Oncoimaging

Onco2Oncoimaging

Oncoimaging: improving upon FDG

Today, most PET (positron emission tomography) oncology procedures are performed using fluorodeoxyglucose (FDG). FDG-PET captures increased tissue glucose metabolism, a hallmark of many tumors. However, FDG also has shortcomings, particularly in terms of specificity. In addition, it is in general not suitable for the detection of hepatocellular carcinoma, prostate cancer or brain tumors/brain metastases.

68Ga-RM2

Life Molecular Imaging’s development compounds also includes two radiotracers for potential use in cancer diagnosis. 68Ga-RM2, a peptide labeled with the radioactive isotope 68Gallium, is being investigated in clinical trials as a potential diagnostic for prostate cancer. 68Ga-RM2 is thought to be useful in improving the accurate detection and staging of primary prostate cancer and also has an upside potential in the recurrent setting (restaging) and also in other indications, e.g. for estrogen-receptor positive breast cancer, glioma and lung cancer. Several investigator-sponsored studies are ongoing exploring these indications.

jnm574COVER_small

Source: Journal of Nuclear Medicine Cover Image, April 1, 2016; 57(4). The cover image is artwork presented in Minamimoto et al. (2016) comparing pilot data on 68Ga-PSMA and 68Ga-RM2, two tracers with distinct biodistributions in patients with biochemically recurrent prostate cancer.

 

PET image series with gallium-68 RM2 wins award for best radiology image: The artwork included 68Ga-RM2 and 68Ga-PSMA-11 images related to work that was published by Dr. Andrei Iagaru (Stanford University) earlier in 2016 in the Journal of Nuclear Medicine (see cover image above). Both radiotracers were studied and compared with different imaging approaches in men with biochemically recurrent prostate cancer. The authors pointed out that distribution patterns of Ga-68-PSMA-11 and Ga-68-RM2 differed, implicating that some patients might benefit from having both scans performed.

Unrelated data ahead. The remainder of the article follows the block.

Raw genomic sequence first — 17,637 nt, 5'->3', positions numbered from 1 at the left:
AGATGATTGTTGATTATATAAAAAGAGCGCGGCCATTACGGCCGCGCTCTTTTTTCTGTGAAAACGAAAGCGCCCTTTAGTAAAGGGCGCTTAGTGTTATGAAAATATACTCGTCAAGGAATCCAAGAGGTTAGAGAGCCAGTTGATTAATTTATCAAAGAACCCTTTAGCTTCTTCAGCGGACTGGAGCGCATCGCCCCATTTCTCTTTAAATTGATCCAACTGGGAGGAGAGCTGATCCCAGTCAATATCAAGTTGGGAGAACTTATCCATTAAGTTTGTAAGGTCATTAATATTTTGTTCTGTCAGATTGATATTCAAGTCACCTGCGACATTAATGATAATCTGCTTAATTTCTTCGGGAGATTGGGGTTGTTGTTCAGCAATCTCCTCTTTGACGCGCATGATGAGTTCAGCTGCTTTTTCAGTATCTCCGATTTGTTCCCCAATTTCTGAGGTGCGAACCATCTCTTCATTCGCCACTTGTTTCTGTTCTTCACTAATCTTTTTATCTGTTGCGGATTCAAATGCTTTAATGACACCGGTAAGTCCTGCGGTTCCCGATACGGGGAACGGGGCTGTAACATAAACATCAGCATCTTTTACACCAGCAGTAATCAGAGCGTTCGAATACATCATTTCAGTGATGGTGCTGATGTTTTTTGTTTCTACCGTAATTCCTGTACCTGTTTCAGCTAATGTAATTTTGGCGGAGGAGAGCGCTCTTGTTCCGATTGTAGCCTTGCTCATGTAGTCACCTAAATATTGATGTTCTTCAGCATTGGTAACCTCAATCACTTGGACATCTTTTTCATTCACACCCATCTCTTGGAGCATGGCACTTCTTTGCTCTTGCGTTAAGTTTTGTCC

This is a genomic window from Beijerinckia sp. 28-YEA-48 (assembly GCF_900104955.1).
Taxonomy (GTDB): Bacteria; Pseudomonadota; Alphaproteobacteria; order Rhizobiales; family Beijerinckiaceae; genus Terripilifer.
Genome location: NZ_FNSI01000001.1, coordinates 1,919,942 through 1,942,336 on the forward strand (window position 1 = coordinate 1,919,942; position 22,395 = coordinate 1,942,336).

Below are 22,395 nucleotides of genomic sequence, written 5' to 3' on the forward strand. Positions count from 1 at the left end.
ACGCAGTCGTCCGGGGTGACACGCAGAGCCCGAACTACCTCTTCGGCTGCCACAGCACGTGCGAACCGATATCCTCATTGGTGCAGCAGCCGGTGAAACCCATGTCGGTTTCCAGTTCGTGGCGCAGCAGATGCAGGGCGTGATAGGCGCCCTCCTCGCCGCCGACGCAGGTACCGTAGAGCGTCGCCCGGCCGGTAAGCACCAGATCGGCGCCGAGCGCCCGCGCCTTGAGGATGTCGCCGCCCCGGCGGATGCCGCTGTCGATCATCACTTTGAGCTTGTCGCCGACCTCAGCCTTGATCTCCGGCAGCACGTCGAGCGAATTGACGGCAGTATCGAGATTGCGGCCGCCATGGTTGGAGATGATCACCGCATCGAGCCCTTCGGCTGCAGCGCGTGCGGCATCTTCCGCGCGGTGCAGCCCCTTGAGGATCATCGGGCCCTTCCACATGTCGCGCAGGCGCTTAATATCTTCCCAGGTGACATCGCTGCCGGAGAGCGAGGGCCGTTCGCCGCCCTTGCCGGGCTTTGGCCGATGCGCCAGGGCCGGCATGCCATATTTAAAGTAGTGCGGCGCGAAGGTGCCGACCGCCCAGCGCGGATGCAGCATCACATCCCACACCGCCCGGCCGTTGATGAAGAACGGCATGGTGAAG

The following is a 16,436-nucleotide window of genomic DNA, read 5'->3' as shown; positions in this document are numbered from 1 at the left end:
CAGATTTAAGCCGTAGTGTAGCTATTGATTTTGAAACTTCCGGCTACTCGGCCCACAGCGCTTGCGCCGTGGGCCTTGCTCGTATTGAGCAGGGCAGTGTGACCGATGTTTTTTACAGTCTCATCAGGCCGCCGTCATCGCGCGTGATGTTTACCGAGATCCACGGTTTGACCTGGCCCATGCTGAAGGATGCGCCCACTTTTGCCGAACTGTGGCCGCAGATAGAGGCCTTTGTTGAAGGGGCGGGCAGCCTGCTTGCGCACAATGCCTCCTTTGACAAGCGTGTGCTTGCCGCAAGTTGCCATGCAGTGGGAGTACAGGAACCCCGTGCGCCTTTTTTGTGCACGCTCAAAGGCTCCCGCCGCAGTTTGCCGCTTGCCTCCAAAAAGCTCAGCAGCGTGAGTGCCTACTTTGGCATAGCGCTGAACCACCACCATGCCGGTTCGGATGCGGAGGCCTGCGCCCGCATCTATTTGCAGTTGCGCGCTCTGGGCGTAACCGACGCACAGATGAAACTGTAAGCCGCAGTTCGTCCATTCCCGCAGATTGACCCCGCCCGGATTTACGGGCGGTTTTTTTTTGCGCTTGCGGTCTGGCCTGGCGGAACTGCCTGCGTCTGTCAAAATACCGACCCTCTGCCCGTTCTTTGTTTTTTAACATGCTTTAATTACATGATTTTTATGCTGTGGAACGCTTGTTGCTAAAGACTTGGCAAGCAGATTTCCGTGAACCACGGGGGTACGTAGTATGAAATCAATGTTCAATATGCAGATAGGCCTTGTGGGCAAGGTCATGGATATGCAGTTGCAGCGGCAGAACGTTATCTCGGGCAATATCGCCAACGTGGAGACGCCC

Image_Award_2016

Source: A. Iagaru, Stanford. Images are of 83-year-old man with biochemically recurrent prostate cancer based on PSA levels. 68Ga-PSMA-11 and 68Ga-RM2 PET scans detected the disease affecting the retroperitoneal lymph nodes while other PET tracers and diagnostic approaches failed.


Selected publications on 68Ga-RM2:

  • Wangerin et al. (2018) Clinical Evaluation of 68Ga-PSMA-II and 68Ga-RM2 PET Images Reconstructed With an Improved Scatter Correction Algorithm. AJR Am J Roentgenol, Jun 6:1-6. doi: 10.2214/AJR.17.19356. https://www.ncbi.nlm.nih.gov/pubmed/29873506
  • Minamimoto et al. (2018) Prospective Evaluation of 68Ga-RM2 PET/MRI in Patients with Biochemical Recurrence of Prostate Cancer and Negative Findings on Conventional Imaging. J Nucl Med, May;59(5):803-808. doi: 10.2967/jnumed.117.197624. https://www.ncbi.nlm.nih.gov/pubmed/29084827
  • Baratto et al. (2018) Prostate Cancer Theranostics Targeting Gastrin-Releasing Peptide Receptors. Mol Imaging Biol, Aug;20(4):501-509. doi: 10.1007/s11307-017-1151-1. https://www.ncbi.nlm.nih.gov/pubmed/29256046
  • Wieser et al. (2017) Diagnosis of recurrent prostate cancer with PET/CT imaging using the gastrin-releasing peptide receptor antagonist 68Ga-RM2: Preliminary results in patients with negative or inconclusive [18F]Fluoroethylcholine-PET/CT. Eur J Nucl Med Mol Imaging, Aug;44(9):1463-1472. doi: 10.1007/s00259-017-3702-8. https://www.ncbi.nlm.nih.gov/pubmed/28417160
  • Stoykow et al. Gastrin-releasing Peptide Receptor Imaging in Breast Cancer Using the Receptor Antagonist 68Ga-RM2 And PET. Theranostics 2016; 6(10): 1641-1650. http://www.thno.org/v06p1641